In March 2017, Iran is hosting the Women’s World Championship of Chess, and the female players are being forced to wear the hijab if they want to compete.
What I’d like to know is why the heck are we honoring a country that oppresses women, with a world Chess championship? A country that executes homosexuals and child criminals? A country that will arbitrarily arrest and jail foreigners without reason, and sometimes execute them?
Chess’ governing body, FIDE (Fédération Internationale des Échecs), has come under criticism for its decision to host the tournament in Iran and was accused of failing to stand up for women’s rights.
English chess champion Nigel Short tweeted that the FIDE was flouting its own statutes against sex and religious discrimination.
The body’s Commission for Women’s Chess defended the move, calling on participants to respect “cultural differences”.
Apparently, there are some competitors who are saying they will boycott:
US Women’s Champion Nazi Paikidze also expressed her frustration that she would “have to miss her first Women’s World Championship for many reasons” and tweeted a link to the US State Department’s warning about American citizens still being at heightened risk of arrest.
The Georgian-born champion told The Daily Telegraph: “It is absolutely unacceptable to host one of the most important women’s tournaments in a venue where, to this day, women are forced to cover up with a hijab.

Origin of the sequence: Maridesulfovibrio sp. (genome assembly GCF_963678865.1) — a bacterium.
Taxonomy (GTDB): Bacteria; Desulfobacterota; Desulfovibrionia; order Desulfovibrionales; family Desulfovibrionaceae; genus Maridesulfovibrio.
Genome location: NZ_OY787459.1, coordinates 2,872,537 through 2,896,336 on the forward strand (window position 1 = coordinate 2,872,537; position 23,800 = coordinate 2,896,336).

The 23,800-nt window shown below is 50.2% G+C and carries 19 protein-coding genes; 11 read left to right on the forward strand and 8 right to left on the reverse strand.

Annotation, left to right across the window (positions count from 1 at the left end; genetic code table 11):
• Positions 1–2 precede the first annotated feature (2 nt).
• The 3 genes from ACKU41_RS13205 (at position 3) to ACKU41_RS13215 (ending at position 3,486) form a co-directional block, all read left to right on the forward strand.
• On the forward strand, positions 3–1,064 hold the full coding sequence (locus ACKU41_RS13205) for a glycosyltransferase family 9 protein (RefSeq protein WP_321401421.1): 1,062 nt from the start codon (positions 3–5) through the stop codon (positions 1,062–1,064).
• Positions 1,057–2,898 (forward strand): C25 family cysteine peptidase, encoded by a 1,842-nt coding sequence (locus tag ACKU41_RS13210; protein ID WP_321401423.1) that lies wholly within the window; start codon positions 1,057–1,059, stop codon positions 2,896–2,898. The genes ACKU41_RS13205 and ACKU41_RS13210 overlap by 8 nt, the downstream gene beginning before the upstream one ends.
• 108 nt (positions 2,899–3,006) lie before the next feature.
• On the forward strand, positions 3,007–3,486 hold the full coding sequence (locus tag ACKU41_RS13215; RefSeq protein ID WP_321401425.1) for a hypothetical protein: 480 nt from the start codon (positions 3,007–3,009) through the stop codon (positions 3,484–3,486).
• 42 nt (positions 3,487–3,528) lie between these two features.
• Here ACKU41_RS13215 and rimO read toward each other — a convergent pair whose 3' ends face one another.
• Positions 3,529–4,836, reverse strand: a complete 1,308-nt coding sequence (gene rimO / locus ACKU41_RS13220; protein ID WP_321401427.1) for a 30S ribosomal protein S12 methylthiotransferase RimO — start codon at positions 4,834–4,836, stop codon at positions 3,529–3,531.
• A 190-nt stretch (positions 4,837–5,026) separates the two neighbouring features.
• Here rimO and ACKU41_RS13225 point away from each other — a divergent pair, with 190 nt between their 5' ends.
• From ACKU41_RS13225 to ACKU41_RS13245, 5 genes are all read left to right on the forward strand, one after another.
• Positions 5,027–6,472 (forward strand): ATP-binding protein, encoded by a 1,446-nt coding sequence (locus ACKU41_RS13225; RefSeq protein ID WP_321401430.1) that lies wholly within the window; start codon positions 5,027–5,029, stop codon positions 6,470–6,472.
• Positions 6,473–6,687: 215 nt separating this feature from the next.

“I understand and respect cultural differences. But, failing to comply can lead to imprisonment and women’s rights are being severely restricted in general.
“It does not feel safe for women from around the world to play here.”
She said she felt “honoured” to qualify for the event but that she was unlikely to attend.
Carla Heredia, from Ecuador agrees.
The former Pan American champion, Ecuadorian Carla Heredia, agreed with Ms Paikidze, telling the newspaper: “No institution, no government, nor a Women’s World Chess Championship should force women to wear or to take out a hijab”.
But there are others who don’t have a problem with being forced to wear a headscarf.
.. Hungarian Grandmaster Susan Polgar said in a statement that she would have “no issues with wearing a headscarf as long as it is the same for all players”.
She said: “When I visited different places with different cultures, I like to show my respect by dressing up in their traditional style of clothing . No one asked me to do it. I just do it out of respect.”
Perhaps we should force hijab-wearing women coming to the U.S. to remove their head coverings because it doesn’t jibe with our Western culture.
Shame on the FIDE for even thinking of holding the competition in Tehran!
Source: The Independent UK